Composer captures his sentinels on album
“Like the immutable, unchanging Stonehenge rocks sitting there (on the album cover), these are my sentinels, the tried and true musical gestures that composers rely on."
By Angela Bauer, Journal-Courier
An Illinois College music professor and composer has released an album featuring performances of some of his biggest works of the past three decades.
Timothy Kramer, IC’s Edward Capps Professor of Humanities and Professor of Music, released “Sentinels,” performed by the Janáček Philharmonic Orchestra of Ostrava, Czech Republic, under the direction of conductor Jiří Petrdlík, on June 12 through the Navona Records label.
“Like the immutable, unchanging Stonehenge rocks sitting there (on the album cover), these are my sentinels, the tried and true musical gestures that composers rely on,” Kramer said of the album’s musical works. “The touchstone is not going anywhere, it’s built to last.”
The album is the result of years of work, both the years of a career spent composing and, more recently, the years it took to bring the album into being.
“I have a number of CDs where I’m a composer on a CD with other composers,” Kramer said. “I have maybe six other CDs (like that). That’s usually more typical.”
But while those recordings are nice, they aren’t Kramer’s, he said. Instead, they belong to the orchestra that made the recording.
“I have recordings of every piece (on “Sentinels”), but none was commercially available,” he said. “It was broadcast over radio, but I didn’t own the recording, so I couldn’t post it on a web page or send it to a conductor.
“I know what the pieces sound like, and some of the recordings are really pretty good, but … I thought I’d go for the whole thing and go for an orchestral CD.”
The album pulls its name both from that idea of timelessness and from “Sentinels of the Dance,” a three-part work Kramer composed in 1986.
As music historian and Trinity University associate professor of music Carl Leafstedt mentions in the liner notes for the album, “Sentinels of the Dance” is a “marker” from the start of Kramer’s career that helps show how his style has grown in an “abstract, circular pattern,” with later works evolving yet returning to the principles — the sentinels — of that early piece.
The album’s largest work, “Symphony B-A-C-H,” plays off the name Bach, with each movement focused on a different musical texture — polyphony, monophony, homophony and cacophony.
The first movement in the piece, “BACH meets EsCHeR,” was influenced by Douglas Hofstadter’s Pulitzer Prize-winning 1979 book “Godel, Escher, Bach: An Eternal Golden Braid,” in which the author explores common themes in the works and lives of logician Kurt Godel, artist M.C. Escher and composer Johann Sebastian Bach. It uses concepts of math, symmetry and intelligence to consider how self-reference and rules give meaning to otherwise meaningless things.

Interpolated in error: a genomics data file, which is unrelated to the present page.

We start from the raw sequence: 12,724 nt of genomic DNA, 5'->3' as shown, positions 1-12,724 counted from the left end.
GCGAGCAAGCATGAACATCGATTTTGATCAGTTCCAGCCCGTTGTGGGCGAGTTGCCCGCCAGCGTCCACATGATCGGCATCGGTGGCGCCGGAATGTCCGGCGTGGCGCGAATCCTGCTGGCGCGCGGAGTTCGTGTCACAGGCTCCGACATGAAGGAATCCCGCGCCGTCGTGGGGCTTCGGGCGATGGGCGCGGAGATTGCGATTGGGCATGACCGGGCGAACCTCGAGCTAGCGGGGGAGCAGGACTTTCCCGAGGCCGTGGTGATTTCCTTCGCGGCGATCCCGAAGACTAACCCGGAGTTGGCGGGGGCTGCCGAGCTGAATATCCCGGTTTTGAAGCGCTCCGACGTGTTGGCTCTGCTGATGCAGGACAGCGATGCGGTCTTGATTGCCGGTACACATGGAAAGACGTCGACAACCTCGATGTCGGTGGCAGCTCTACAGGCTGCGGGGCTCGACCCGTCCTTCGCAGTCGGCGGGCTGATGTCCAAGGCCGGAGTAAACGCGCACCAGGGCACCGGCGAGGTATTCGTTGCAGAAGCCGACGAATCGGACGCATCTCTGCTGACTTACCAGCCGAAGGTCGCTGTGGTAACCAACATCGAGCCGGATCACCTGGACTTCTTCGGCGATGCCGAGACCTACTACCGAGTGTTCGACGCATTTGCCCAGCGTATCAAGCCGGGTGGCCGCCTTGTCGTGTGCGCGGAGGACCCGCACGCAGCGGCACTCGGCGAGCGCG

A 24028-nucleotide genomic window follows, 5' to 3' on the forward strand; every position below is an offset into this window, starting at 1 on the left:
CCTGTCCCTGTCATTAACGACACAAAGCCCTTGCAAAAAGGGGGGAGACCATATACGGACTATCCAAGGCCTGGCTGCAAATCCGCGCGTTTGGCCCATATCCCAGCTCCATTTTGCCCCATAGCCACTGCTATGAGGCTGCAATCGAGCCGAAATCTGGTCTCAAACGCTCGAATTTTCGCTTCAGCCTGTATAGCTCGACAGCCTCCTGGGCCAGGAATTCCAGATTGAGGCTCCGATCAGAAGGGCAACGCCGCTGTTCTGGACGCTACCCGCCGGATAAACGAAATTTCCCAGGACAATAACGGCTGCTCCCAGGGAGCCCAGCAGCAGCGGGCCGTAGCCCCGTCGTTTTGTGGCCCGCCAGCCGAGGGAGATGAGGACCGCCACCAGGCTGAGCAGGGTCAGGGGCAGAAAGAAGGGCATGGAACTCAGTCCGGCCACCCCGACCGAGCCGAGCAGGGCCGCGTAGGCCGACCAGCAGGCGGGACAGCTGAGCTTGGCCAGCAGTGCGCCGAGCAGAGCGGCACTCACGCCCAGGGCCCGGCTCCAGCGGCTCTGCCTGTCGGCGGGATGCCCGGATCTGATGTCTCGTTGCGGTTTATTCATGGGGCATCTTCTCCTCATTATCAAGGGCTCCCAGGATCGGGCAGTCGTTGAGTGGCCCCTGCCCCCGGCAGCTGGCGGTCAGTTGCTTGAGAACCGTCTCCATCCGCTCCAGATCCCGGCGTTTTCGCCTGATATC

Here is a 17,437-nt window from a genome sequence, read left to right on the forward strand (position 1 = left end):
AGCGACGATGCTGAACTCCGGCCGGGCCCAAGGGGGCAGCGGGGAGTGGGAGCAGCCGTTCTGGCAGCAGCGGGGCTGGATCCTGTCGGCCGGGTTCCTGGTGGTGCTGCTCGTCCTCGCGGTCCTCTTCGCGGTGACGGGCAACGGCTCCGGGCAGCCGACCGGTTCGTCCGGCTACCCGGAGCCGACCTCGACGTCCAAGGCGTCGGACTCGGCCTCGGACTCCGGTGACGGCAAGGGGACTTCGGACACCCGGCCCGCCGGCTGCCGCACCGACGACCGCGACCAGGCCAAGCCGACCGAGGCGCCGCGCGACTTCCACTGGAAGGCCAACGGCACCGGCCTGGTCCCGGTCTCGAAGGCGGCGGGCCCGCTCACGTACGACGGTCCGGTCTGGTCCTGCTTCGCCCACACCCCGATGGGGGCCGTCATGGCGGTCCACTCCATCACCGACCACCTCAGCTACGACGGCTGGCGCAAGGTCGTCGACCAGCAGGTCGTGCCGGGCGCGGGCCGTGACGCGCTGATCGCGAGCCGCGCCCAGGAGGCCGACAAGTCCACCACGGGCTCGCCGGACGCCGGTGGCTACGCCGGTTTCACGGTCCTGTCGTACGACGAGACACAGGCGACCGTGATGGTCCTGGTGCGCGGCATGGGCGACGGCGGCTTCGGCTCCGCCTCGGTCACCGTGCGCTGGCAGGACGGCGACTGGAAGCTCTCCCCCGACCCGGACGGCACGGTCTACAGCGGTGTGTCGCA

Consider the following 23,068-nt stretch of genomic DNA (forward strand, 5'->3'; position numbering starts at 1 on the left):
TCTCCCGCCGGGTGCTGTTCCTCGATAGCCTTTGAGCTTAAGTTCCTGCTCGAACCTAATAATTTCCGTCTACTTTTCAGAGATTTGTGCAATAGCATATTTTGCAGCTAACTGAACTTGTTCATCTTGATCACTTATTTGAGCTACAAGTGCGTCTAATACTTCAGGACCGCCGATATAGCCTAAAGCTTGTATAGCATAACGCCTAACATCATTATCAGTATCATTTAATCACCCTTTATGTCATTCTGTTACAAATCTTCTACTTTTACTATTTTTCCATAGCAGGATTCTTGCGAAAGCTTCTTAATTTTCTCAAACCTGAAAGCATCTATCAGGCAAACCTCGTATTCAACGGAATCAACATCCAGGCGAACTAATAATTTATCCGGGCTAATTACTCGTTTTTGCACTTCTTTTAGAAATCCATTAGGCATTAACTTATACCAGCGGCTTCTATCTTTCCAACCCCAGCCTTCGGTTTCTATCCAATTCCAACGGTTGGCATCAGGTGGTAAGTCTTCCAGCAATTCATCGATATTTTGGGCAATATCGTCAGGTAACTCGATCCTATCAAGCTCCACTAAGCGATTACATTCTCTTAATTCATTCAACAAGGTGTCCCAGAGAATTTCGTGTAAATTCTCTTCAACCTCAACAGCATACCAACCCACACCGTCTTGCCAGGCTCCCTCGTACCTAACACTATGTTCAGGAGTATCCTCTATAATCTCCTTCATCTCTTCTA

Codes and puzzles are a big part of that idea, and Kramer pulls those into his compositions, using the R in “Escher,” for example, to represent the “re” in the musical solfege system — in layman’s terms, think “do-re-mi.”
Among other works on the album are “A Fivescore Festival,” a five-piece work commissioned by the city of Kent, Washington, to celebrate its centennial, and “All in Golden Measure,” which Kramer composed in 2013 for the Jacksonville Symphony Orchestra’s 50th anniversary celebration.
The orchestra got its start at MacMurray College and now performs at Illinois College, so Kramer incorporated bits of both schools’ alma maters into the piece, along with sounds common to Jacksonville — train whistles, cicadas and the racetrack on a summer evening.
While the album has been years in the making, the timing of its completion and release is ideal, Kramer said.
“I have been inching toward slowing down, this year, maybe next year,” he said, noting that he’ll be 61 in July.
The COVID-19 pandemic sped up his timeline a bit, and Kramer is retiring from teaching at IC, though he will continue to work with the college’s Fine Arts Series and still will be around campus in a limited capacity, he said.
He now intends to focus on his composing, and the album is expected to help with that by making his music more readily available to the conductors who might commission a piece or wish to have their orchestra perform a piece he’s already written.
“In this digital age, if you don’t have a recording of your music, it doesn’t really exist,” he said.
Other recordings of his music, the ones he doesn’t own, have been broadcast in such far-flung places as Croatia, he said.
“A radio station up in Boston, the MIT radio station, played the second movement of ‘Sentinels of the Dance’ — the second movement only — between 2 and 3 p.m.,” he said. “It was on their playlist.”
With more and more people streaming music, the conductors and CEOs of symphonies are among them, stumbling on tunes they might not have known to go looking for in the course of listening to XM Radio or a music streaming service, he said.
He was a student in Michigan when a professor of his released an album of his compositions, and it had an impact on Kramer, he said.
“He didn’t do it until his 70s,” Kramer said. “… I always felt it was better to get it done in your 50s or 60s, get more interest in your music while you can still write more music and do workshops and master classes. I’m still interested in writing orchestral music. In that sense, (the album) is an introduction to what I’ve done. … It’s a long-term project and a long-term investment that, hopefully, I will do for the next 20 years or so.”